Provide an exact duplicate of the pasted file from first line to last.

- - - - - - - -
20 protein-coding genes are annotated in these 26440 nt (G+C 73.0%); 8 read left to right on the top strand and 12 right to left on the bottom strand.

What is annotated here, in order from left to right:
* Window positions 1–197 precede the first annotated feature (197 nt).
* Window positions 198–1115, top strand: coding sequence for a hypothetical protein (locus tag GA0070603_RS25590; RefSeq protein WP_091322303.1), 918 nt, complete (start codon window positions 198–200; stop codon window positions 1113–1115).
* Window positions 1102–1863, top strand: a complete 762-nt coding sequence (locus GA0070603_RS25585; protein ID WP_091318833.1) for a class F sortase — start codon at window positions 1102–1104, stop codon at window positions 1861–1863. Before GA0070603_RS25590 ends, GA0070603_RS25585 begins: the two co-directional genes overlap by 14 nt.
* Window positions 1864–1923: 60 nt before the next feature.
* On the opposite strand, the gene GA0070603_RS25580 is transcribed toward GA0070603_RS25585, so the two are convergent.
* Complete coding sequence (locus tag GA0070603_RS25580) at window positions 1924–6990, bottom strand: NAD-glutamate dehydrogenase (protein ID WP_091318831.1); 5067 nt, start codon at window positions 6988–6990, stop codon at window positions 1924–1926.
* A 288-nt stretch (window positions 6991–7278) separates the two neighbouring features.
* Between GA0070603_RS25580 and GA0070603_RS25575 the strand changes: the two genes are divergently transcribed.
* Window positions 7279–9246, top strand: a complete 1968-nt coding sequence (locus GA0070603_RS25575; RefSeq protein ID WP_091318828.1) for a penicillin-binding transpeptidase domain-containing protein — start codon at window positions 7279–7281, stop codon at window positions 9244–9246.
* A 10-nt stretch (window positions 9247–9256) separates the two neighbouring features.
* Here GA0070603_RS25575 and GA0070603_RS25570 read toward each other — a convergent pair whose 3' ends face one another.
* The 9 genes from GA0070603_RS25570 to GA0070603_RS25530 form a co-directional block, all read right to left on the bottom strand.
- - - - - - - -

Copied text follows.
20 protein-coding genes are annotated in these 26440 nt (G+C 73.0%); 8 read left to right on the top strand and 12 right to left on the bottom strand.

What is annotated here, in order from left to right:
* Window positions 1–197 precede the first annotated feature (197 nt).
* Window positions 198–1115, top strand: coding sequence for a hypothetical protein (locus tag GA0070603_RS25590; RefSeq protein WP_091322303.1), 918 nt, complete (start codon window positions 198–200; stop codon window positions 1113–1115).
* Window positions 1102–1863, top strand: a complete 762-nt coding sequence (locus GA0070603_RS25585; protein ID WP_091318833.1) for a class F sortase — start codon at window positions 1102–1104, stop codon at window positions 1861–1863. Before GA0070603_RS25590 ends, GA0070603_RS25585 begins: the two co-directional genes overlap by 14 nt.
* Window positions 1864–1923: 60 nt before the next feature.
* On the opposite strand, the gene GA0070603_RS25580 is transcribed toward GA0070603_RS25585, so the two are convergent.
* Complete coding sequence (locus tag GA0070603_RS25580) at window positions 1924–6990, bottom strand: NAD-glutamate dehydrogenase (protein ID WP_091318831.1); 5067 nt, start codon at window positions 6988–6990, stop codon at window positions 1924–1926.
* A 288-nt stretch (window positions 6991–7278) separates the two neighbouring features.
* Between GA0070603_RS25580 and GA0070603_RS25575 the strand changes: the two genes are divergently transcribed.
* Window positions 7279–9246, top strand: a complete 1968-nt coding sequence (locus GA0070603_RS25575; RefSeq protein ID WP_091318828.1) for a penicillin-binding transpeptidase domain-containing protein — start codon at window positions 7279–7281, stop codon at window positions 9244–9246.
* A 10-nt stretch (window positions 9247–9256) separates the two neighbouring features.
* Here GA0070603_RS25575 and GA0070603_RS25570 read toward each other — a convergent pair whose 3' ends face one another.
* The 9 genes from GA0070603_RS25570 to GA0070603_RS25530 form a co-directional block, all read right to left on the bottom strand.